Horror pictures like Frankenstein (1932) and Dracula (1931) hit cinema screens not long after sound became a new facet of the film-going experience. Both moved audiences in new ways and proved popular. Chief Censor of the Film Censorship Board, J.O. Alexander, made no secret of his personal dislike of horror pictures. In 1942 the genre had its own classification category – H for horror was used in film advertising and therefore advisory. However, by the late 1940s, Alexander was still unsatisfied and garnered opinion on the issue from various sources, such as the Customs Minister and the Chief Secretary of Victoria, who were also critical of the genre. Exhibitors were also unhappy as they received complaints from Parents and Citizens’ Associations. These not only resulted in less revenue for the cinema, but a bad reputation for the cinematic medium. Horror pictures declined in number until 1947 saw no new releases; the genre was thought to be dying out.
Despite this production lull, in 1948, Alexander placed a ban on horror films entirely, claiming the genre had “no cultural or entertainment value and its appeal extends only to a very limited section of the community, a section whose mental outlook should not be fed with films of this nature.” He also found the films “a source of potential danger to women in a delicate state of health” (letter dated 22/04/1948). The horror ban was enabled by Customs law which stipulated no film could be registered if, in the Film Censorship Board’s opinion, it depicted matter “the exhibition of which is undesirable in the public interest”. The Minister for Customs approved the ban on 6 May 1948, and reaffirmed it in 1956. The genre received similar treatment from censorship authorities in Britain and the U.S. (Petley, 2017). Although drastic, the ban provided a solution to complaints and added a legal restriction to children who were not legally stopped from attending the cinema (the “A” category was only advisory), and it was a move to win back the audience’s trust in cinema programmes.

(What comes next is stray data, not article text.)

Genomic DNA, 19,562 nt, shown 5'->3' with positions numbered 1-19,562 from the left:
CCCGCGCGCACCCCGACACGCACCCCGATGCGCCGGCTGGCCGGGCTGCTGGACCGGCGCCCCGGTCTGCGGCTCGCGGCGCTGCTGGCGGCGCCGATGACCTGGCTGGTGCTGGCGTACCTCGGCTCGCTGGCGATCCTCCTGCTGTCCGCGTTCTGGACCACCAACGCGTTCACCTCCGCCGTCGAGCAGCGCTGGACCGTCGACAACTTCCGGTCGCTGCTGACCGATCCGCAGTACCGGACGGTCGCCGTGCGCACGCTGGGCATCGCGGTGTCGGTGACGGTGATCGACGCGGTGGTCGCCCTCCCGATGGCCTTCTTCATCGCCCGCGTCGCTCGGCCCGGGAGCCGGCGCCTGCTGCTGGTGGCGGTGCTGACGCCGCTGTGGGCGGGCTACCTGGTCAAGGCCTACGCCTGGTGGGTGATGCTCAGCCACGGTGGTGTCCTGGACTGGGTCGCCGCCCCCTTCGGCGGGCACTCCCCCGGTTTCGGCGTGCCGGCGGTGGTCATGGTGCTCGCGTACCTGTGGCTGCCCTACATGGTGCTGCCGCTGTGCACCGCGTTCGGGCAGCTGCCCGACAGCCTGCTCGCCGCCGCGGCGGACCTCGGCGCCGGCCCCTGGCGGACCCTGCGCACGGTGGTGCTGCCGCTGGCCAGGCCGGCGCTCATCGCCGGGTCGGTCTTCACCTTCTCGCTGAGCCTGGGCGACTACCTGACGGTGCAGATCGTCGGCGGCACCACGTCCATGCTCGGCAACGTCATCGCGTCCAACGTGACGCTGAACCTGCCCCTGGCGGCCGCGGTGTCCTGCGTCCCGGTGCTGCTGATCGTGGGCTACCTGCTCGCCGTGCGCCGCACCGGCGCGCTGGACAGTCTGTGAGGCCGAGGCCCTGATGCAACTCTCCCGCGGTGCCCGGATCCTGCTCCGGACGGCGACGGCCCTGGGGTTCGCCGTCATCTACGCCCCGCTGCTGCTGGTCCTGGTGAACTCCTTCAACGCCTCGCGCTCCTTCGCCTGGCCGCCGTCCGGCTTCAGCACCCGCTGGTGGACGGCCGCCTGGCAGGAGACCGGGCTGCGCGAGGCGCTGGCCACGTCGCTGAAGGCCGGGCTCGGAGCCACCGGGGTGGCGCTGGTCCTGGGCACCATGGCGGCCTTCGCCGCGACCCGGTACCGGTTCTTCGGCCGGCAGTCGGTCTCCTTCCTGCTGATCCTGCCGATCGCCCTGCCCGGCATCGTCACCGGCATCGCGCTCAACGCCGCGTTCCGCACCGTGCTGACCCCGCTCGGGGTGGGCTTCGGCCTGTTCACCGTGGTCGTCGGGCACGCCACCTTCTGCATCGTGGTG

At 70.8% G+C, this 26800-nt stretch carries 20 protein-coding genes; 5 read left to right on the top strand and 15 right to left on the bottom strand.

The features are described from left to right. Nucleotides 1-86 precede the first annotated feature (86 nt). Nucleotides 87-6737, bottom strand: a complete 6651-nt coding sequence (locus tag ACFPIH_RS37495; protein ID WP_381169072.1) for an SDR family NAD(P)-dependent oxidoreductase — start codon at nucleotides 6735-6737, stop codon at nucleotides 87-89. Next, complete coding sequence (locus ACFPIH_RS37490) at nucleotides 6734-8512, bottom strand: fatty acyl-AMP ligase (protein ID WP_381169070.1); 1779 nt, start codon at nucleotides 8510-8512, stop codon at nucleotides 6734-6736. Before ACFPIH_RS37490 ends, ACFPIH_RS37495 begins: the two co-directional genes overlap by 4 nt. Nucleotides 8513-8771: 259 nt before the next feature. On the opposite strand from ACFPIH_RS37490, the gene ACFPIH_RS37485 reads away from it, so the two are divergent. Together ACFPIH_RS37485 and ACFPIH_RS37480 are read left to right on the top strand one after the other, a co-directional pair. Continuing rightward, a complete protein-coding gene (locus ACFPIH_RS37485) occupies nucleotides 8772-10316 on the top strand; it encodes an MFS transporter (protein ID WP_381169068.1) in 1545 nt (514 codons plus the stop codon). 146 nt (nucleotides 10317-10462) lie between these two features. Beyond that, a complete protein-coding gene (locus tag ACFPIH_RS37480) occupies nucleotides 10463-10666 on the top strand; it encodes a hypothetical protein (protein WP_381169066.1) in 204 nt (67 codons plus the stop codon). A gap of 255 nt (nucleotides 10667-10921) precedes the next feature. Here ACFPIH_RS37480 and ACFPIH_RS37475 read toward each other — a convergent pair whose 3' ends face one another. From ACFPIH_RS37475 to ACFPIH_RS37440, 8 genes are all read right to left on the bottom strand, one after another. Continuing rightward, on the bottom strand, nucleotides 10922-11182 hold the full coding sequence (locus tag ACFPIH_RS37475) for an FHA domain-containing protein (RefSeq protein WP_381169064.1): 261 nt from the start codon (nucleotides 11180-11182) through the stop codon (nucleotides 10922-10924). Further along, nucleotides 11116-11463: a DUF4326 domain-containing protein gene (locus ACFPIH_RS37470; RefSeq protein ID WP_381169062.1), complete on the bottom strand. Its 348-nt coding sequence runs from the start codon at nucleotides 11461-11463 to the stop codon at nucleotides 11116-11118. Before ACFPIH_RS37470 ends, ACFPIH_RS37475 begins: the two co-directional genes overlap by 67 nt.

A decade later, questions of censorship continued to be characterised by issues of film classification and restriction by age, although Australia still did not have a formal classification system in place. In 1964, Chief Censor R. J. Prowse led the Film Censorship Board to make decisions based on three main concerns, with the third seen as most important:
- Is the film likely to impair moral standards of viewers by extenuating vice or crime or by depreciating social values?
- Is it likely to be offensive to a normal audience of reasonably minded citizens? A normal audience, the Board considers, would not welcome as entertainment harrowing death or torture scenes, gruesome hospital and accident scenes, unnecessary brutality, cruelty to children or animals, indecency, vulgarity, etc.
- What will be the film’s effect on children?
(cited in Williams, 1970, p56)
– Rachel Cole
Image from https://www.nytimes.com/watching/titles/nosferatu
National Archives of Australia file. NAA: A425, 1959/22905
Chapter in edited collection. Petley, J. (2014) “Horror and the Censors” in A Companion to the Horror Film by Harry Benshaw (ed.), John Wiley and Sons: ebook.
Chapter in edited collection. Williams, E. (1970) “Cultural Despotism — Film Censorship” In G. Dutton & M. Harris (ed.s), Australia’s Censorship Crisis, (pp. 52-69). Melbourne: Sun Books.